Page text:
Having flexed his muscles in Ukraine, Russian President Vladimir Putin is preparing to mark out the Caspian Basin as another zone of influence for Moscow. Next week, foreign ministers of the five littoral states—Russia, Kazakhstan, Turkmenistan, Iran and Azerbaijan—are scheduled to establish an agenda for a summit in Moscow in September.
With estimated oil reserves of 28 billion barrels (compared to the North Sea’s 16 billion barrels), the Caspian Basin is the world’s largest known oilfield after the Gulf. Anxious to reduce its dependence on oil from OPEC, Washington has been interested in the Caspian since the 1990s. In 2002 a “working paper” prepared for the administration of President George W. Bush even identified Russia as a “strategic partner” for the US in managing global energy supplies.
Putin’s calculation is that the US retreat under President Barack Obama could allow Russia to consolidate its position at the center of the global energy market by expanding its presence to include the Gulf via Iran. The success of the Russo–Iranian partnership in maintaining President Bashar Al-Assad’s hold on Syria has strengthened Putin’s belief that he could use Iran as a junior partner throughout the region.
For that strategy to succeed, Putin needs to firmly establish Russia as the power with the final say in the Caspian.
Putin’s ambitions for the Caspian are nothing new. In 2002, he ordered the first military maneuvers there since the fall of the Soviet empire. At the time, however, Moscow sought Washington’s informal approval for the five-day exercises that included 10,000 elite troops, 60 warships, 30 attack aircraft and an unknown number of amphibious vessels. To allay fears of Russia re-emerging as a hegemonic power, two former Soviet republics, Kazakhstan and Azerbaijan, were included in the exercises.
This time, however, Putin has no need to “consult” Washington. “There is no one there!” suggests a Russian commentator. Nor does Putin need the fig leaf of multilateralism for his plan to transform the Caspian into a Russian lake. None of the other littoral nations has the military clout to temper the appetite of the master of the Kremlin. Putin has kept Iran, the largest of Russia’s neighbors in the Caspian, sweet by offering to help the mullahs circumvent sanctions imposed by the United Nations, the European Union and the US. The scheme includes the sale by Russia of up to 20 billion US dollars’ worth of Iranian oil on global markets in the framework of a barter accord.
The last time the Caspian witnessed a naval battle was in 1856, when the Russians sank the Persian Navy and established full military control. A treaty that Russia imposed on the Qajar Shah in Tehran followed. Under it, Iran agreed not to maintain a navy in the Caspian and to limit commercial navigation to its coastal waters.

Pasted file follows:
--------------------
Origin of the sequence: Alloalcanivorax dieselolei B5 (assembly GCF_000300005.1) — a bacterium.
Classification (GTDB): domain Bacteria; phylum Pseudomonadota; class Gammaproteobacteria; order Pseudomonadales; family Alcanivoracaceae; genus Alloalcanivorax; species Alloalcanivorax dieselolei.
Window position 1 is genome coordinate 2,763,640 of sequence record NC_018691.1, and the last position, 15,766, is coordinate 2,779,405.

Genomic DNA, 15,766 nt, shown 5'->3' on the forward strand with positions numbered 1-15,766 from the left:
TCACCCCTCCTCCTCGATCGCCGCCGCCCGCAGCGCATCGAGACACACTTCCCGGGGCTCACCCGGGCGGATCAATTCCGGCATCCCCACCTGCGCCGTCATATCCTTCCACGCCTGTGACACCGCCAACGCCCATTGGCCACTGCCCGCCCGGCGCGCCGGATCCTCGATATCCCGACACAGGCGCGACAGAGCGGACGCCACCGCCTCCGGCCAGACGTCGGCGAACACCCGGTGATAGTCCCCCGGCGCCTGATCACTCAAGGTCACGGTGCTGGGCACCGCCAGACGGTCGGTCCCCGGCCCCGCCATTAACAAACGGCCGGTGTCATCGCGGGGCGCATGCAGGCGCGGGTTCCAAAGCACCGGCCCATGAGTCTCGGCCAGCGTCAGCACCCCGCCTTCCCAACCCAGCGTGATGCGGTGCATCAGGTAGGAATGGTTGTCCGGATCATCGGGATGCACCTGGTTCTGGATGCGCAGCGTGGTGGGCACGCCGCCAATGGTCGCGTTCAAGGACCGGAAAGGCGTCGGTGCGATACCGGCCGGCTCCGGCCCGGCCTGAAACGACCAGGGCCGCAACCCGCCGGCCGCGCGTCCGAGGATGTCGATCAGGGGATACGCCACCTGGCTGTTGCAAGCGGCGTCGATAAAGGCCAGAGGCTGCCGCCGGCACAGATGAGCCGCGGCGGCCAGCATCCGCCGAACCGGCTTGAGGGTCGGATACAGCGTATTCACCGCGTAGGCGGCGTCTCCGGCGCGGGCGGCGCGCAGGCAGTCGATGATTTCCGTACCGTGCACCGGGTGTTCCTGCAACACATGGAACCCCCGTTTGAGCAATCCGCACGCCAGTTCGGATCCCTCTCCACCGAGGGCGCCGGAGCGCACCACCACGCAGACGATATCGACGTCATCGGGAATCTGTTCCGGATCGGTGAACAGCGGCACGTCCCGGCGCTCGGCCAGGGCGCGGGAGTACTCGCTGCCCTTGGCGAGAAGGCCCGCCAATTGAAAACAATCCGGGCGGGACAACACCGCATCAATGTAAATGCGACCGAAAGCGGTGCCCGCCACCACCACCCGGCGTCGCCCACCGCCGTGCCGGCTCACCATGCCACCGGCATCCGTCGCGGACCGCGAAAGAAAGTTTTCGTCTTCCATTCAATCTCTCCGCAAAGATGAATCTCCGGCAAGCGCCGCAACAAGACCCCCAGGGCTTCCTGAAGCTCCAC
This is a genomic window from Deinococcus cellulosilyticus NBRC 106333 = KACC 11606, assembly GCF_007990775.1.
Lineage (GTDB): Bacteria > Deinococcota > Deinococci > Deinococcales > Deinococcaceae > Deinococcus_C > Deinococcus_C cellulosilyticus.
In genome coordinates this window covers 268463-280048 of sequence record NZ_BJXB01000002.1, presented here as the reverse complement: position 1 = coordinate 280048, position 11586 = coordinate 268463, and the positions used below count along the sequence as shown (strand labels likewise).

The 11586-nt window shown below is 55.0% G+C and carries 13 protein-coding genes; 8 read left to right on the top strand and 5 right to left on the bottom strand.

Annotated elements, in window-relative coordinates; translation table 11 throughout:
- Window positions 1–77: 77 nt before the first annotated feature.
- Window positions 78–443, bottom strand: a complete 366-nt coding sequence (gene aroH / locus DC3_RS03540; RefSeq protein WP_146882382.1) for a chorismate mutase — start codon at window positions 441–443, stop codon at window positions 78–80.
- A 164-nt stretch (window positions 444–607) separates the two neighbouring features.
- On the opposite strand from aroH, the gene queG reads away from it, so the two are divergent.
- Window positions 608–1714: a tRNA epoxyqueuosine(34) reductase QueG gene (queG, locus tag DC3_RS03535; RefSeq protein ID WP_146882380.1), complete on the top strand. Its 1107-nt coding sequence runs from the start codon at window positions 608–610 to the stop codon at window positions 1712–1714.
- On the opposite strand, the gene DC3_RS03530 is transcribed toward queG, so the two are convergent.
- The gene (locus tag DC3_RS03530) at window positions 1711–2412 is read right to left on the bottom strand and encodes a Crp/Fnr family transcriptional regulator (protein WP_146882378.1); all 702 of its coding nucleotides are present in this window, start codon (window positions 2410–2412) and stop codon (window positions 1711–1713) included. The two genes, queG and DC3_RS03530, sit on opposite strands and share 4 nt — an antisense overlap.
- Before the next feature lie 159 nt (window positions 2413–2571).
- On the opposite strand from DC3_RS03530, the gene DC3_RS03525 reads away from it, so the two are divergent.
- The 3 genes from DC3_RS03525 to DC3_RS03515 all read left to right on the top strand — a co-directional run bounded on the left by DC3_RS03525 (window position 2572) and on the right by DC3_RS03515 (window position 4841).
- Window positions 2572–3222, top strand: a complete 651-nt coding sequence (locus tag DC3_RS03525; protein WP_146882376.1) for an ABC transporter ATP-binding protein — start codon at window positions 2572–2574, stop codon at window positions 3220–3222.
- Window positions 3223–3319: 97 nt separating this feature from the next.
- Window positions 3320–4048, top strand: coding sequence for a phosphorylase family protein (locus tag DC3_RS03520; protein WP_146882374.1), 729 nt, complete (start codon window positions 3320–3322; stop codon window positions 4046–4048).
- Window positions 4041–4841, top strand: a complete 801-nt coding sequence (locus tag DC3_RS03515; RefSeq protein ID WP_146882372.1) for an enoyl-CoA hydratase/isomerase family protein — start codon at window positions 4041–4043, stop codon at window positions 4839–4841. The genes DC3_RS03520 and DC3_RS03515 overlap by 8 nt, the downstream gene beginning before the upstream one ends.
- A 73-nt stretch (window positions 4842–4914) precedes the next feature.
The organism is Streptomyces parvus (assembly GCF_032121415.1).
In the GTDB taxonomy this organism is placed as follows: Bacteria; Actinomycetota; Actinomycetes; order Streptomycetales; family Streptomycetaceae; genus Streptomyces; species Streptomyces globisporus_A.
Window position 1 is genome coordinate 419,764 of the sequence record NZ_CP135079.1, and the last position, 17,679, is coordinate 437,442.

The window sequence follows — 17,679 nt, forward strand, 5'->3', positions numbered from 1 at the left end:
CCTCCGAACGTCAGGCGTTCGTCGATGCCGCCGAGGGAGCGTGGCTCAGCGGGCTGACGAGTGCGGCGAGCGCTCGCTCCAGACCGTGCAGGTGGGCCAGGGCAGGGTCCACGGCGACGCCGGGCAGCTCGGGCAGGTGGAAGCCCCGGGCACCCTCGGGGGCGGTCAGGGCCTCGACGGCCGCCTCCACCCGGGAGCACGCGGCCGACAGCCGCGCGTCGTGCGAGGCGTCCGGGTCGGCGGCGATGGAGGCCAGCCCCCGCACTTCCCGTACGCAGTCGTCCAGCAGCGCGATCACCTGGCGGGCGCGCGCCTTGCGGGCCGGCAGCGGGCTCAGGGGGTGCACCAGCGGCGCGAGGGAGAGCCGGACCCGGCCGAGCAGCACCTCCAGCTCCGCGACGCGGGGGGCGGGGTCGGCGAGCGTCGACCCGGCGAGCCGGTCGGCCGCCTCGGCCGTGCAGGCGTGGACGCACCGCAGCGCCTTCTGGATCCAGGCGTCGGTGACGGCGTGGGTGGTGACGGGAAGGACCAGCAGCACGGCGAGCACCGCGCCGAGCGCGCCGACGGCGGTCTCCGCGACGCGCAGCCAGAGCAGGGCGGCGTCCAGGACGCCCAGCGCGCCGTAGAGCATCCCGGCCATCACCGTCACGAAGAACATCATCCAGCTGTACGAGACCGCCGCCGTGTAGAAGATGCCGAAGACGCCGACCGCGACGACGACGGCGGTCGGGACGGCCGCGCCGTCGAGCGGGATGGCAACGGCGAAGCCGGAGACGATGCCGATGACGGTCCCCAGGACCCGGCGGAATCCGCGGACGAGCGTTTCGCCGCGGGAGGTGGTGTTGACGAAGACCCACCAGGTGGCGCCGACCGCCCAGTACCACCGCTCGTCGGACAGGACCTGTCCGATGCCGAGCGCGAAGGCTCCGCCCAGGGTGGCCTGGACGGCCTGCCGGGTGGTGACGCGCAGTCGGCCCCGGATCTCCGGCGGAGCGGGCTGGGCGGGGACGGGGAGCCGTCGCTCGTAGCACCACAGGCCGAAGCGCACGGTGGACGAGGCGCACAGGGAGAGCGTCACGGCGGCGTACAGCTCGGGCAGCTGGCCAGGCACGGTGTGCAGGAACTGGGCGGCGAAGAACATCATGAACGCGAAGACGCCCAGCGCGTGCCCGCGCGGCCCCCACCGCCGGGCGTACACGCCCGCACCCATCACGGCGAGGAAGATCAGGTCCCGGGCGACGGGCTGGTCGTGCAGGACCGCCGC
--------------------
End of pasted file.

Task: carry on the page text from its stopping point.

After the fall of the Soviet empire, Iran timidly tried to build a naval presence in the Caspian. It consisted of a few coastguard vessels operating within the Iranian territorial waters supposedly against poachers of caviar-bearing sturgeons.
Since 1991, Iran has sought an agreement to declare the Caspian a closed sea jointly owned by its five littoral states. Under the plan, the Caspian would be jointly managed as far as such issues as protecting the environment, regulating commercial navigation, fixing quotas for fishing and developing tourism were concerned.
When it came to oil and gas resources, however, the Iranian plan would give each of the five littoral states 20 percent of the total.
Azerbaijan, backed by the US, opposed the Iranian plan right from the start. The Azerbaijanis insist that the Caspian should be divided among the littoral states in accordance with the size of their coastline. That would give Iran only 11 percent of the total. Russia initially supported Iran in a bid to prevent the US from gaining a dominant position in the Caspian through Azerbaijan and Kazakhstan. The Russian position changed after Putin and Bush established “a strategic partnership” during a summit at Crawford, Texas, in 2001.
Turkmenistan, for its part, had tried to sit on the fence to please Russia and the US, which control the country’s energy resources, without antagonizing Iran that is home to some 4 million ethnic Turkmen who could be used against the authoritarian regime in Turkmenistan’s capital, Ashgabat.
Having failed to sell its “shared sovereignty,” Iran then tried to revive treaties it had signed with Russia in 1856, 1928 and 1942. Under those treaties, only Russia and Iran had any rights over the Caspian Sea. This was because Azerbaijan, Kazakhstan and Turkmenistan did not exist as independent states in those years.
The treaties, however, came under attack from many quarters, including some members of the Islamic Majlis in Tehran. Imposed on Iran by the Tsarist empire and its successor, the Soviet empire, under duress, the treaties imposed severe limitations on Iranian sovereignty.
Under the scheme now promoted by Putin, Russia gets just under 20 per cent of the Caspian, while Kazakhstan receives 27 per cent. A further 23 per cent will go to Turkmenistan. Azerbaijan’s share will be 18 per cent, leaving 12 per cent for Iran. The status of several former Iranian islands, effectively annexed by Azerbaijan and Russia, remains unclear. At the same time, Iran has removed all inhabitants of the island of Ashuradeh and disbanded its small military presence there.
Russia is enhancing its influence in Iran in yet another way. It is orchestrating a multi-national scheme under which oil and gas from the Caspian and Russia feed refineries in the northern half of Iran.
While Iran’s Supreme Leader, Ayatollah Ali Khamenei, deludes himself into believing he is on top of the world, Russia is cutting Iran down to size in the Caspian.